** [[spoiler:Cool, calculating, emotionless Razim has one at the end of ''Scorpia Rising''.]]
* VillainDecay: InUniverse example; Scorpia's credibility is seriously affected when a fourteen-year-old boy destroys two of their operations and (indirectly) kills two of their executives within a few months. [[spoiler: The failure of their plan in ''Scorpia Rising'' results in the organisation disbanding.]]
* VillainOpeningScene: ''Skeleton Key'' and [[spoiler: ''Scorpia Rising'', which actually devotes several chapters to its Villain Opening and splits the book into two halves - one titled "Scorpia" and one titled "Alex".]] ''Point Blanc'', ''Ark Angel'' and ''Crocodile Tears'' all open with acts of murder arranged by the villain.
* WakeUpGoToSchoolSaveTheWorld: [[AvertedTrope Averted]]. Alex misses most of his schooling due to his missions. It's gotten to the point that everyone, both student and faculty, somehow knows that there's something wrong with him and that there's more to him than just "illnesses".
* WeCare: Desmond's company First Aid. Not only do they ''not'' care, but [[spoiler: they're actually responsible for all the crises the public believes they aid.]]
* WellIntentionedExtremist: [[spoiler: Damian Cray]]
* [[WiseBeyondTheirYears Wise Beyond Their Years]]: Alex has been described as this by other characters due to the [[ShellShockedVeteran psychological damage he has taken from his missions, enduring horrors that nobody should have to go through and watching people die]].
* WhamEpisode:
** In ''Eagle Strike'', we find out [[spoiler:Yassen worked together with Alex's father, and MI6 are the ones who killed him.]]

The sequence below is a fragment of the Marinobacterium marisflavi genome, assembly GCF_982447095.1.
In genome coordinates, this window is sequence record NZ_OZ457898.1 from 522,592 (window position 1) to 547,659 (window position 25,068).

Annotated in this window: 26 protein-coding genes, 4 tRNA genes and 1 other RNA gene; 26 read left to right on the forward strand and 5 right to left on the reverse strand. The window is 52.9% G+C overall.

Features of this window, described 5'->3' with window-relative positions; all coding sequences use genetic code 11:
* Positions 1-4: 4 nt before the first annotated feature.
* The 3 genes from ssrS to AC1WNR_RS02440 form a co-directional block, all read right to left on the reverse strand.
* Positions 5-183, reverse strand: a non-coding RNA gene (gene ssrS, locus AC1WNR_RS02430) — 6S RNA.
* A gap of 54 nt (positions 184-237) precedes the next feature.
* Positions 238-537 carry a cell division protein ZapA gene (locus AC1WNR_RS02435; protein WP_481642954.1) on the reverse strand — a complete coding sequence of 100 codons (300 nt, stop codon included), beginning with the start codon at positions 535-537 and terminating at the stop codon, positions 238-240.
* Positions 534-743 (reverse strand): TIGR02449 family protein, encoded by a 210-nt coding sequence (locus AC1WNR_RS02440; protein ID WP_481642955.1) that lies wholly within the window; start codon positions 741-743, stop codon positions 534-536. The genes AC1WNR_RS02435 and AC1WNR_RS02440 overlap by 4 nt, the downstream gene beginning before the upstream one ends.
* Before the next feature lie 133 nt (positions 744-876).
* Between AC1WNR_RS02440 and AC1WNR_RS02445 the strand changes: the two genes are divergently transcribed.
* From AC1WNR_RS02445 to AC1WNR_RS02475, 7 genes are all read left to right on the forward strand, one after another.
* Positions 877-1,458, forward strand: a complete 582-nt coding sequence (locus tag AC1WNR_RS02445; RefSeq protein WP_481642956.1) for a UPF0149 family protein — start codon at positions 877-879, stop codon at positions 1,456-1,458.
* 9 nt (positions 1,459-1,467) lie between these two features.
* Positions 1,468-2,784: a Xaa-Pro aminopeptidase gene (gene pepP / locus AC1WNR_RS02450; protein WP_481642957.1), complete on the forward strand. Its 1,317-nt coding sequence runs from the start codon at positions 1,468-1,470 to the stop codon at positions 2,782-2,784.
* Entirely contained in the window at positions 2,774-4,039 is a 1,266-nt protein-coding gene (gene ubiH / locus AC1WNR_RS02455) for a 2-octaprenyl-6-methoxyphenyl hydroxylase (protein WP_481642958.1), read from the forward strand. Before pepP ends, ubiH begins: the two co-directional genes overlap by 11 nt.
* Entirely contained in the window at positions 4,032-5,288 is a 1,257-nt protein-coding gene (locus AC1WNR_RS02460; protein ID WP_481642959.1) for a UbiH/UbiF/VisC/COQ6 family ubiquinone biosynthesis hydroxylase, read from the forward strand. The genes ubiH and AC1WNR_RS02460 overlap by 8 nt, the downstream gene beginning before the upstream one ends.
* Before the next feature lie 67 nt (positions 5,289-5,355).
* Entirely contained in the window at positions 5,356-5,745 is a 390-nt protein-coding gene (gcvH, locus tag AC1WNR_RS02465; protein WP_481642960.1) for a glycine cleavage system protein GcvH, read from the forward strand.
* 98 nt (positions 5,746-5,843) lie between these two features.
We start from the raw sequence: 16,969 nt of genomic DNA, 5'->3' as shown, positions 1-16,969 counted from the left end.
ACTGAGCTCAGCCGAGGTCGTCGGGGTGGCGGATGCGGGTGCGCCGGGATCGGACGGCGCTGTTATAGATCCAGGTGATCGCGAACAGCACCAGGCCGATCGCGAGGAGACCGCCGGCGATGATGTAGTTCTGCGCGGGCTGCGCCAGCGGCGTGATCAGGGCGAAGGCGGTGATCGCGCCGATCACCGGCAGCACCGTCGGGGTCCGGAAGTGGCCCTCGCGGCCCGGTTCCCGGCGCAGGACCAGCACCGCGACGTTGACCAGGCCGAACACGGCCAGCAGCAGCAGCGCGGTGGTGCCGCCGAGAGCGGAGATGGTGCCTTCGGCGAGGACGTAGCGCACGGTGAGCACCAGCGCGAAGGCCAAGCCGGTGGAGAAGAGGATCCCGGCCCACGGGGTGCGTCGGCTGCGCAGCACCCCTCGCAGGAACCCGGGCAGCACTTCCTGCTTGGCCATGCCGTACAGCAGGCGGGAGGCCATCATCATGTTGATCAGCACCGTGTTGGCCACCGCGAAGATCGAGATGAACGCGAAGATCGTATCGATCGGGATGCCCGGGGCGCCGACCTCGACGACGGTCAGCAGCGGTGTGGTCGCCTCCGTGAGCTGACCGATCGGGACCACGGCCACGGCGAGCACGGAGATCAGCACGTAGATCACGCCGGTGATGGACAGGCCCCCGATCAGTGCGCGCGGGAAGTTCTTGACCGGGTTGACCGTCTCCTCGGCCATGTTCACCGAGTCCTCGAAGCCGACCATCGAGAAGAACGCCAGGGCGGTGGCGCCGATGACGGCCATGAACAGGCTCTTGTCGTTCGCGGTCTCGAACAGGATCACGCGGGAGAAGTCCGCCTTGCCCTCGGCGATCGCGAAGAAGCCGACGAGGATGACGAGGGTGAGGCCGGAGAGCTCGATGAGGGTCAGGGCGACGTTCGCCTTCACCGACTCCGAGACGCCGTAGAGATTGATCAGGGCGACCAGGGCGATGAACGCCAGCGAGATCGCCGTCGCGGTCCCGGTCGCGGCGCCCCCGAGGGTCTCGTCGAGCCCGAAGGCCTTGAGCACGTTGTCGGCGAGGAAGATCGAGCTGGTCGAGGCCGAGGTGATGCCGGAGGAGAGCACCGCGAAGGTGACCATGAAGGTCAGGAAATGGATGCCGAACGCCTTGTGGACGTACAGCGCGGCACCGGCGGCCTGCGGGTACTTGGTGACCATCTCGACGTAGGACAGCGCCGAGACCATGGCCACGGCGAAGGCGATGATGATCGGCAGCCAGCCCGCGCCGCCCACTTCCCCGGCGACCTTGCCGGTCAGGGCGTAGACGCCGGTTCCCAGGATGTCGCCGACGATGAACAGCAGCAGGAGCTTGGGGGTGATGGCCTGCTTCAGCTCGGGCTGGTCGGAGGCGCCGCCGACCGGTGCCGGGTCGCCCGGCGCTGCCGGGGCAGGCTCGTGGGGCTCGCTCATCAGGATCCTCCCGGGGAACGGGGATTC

** In ''Scorpia'', we meet [[ExactlyWhatItSaysOnTheTin Scorpia]], [[spoiler:the organization that hired John Rider,]] and learn more about his past, and then discover [[spoiler:John was actually [[ReverseMole a mole]] for MI6.]]
** In ''Snakehead'', we meet Ash, Alex's godfather, and get to learn more about John Rider before finding out that [[spoiler:Ash was EvilAllAlong, and he's the one that killed Alex's parents.]]
* WoobieDestroyerOfWorlds: Alex's been through a lot of crap, but he still manages to be [[BadAss Bad Ass]].
** In ''Scorpia Rising'', [[spoiler: he gets his revenge on Razim and Julius after they kill Jack.]]
* TheWorldsExpertOnGettingKilled: Max Webber, an expert on terrorism, is murdered by Force Three in the first chapter of ''Ark Angel'' after giving a speech denouncing them.
* WorstNewsJudgmentEver: [[spoiler:One example in ''Crocodile Tears'' where a two-paragraph article on the death of a journalist with no close family or friends manages to make page 1 with a prominent headline. Justified in that it was part of an MI6 trap.]]
* YouCantThwartStageOne: The climaxes of at least half of the books.
* [[spoiler: YouKilledMyFather]]: [[spoiler: Ash, Alex's own ''godfather'', for goodness sake!]]
** [[spoiler: And in a variation, Yassen for Ian Rider.]]
** [[spoiler: subverted by ''Scorpia'' with Mrs Jones for John Rider.]]
** Then in ''Scorpia Rising'' it's [[spoiler: [[YouKilledMyFather You Killed My Housekeeper]], as Alex goes back to thwart the people who killed the only adult who loved him.]]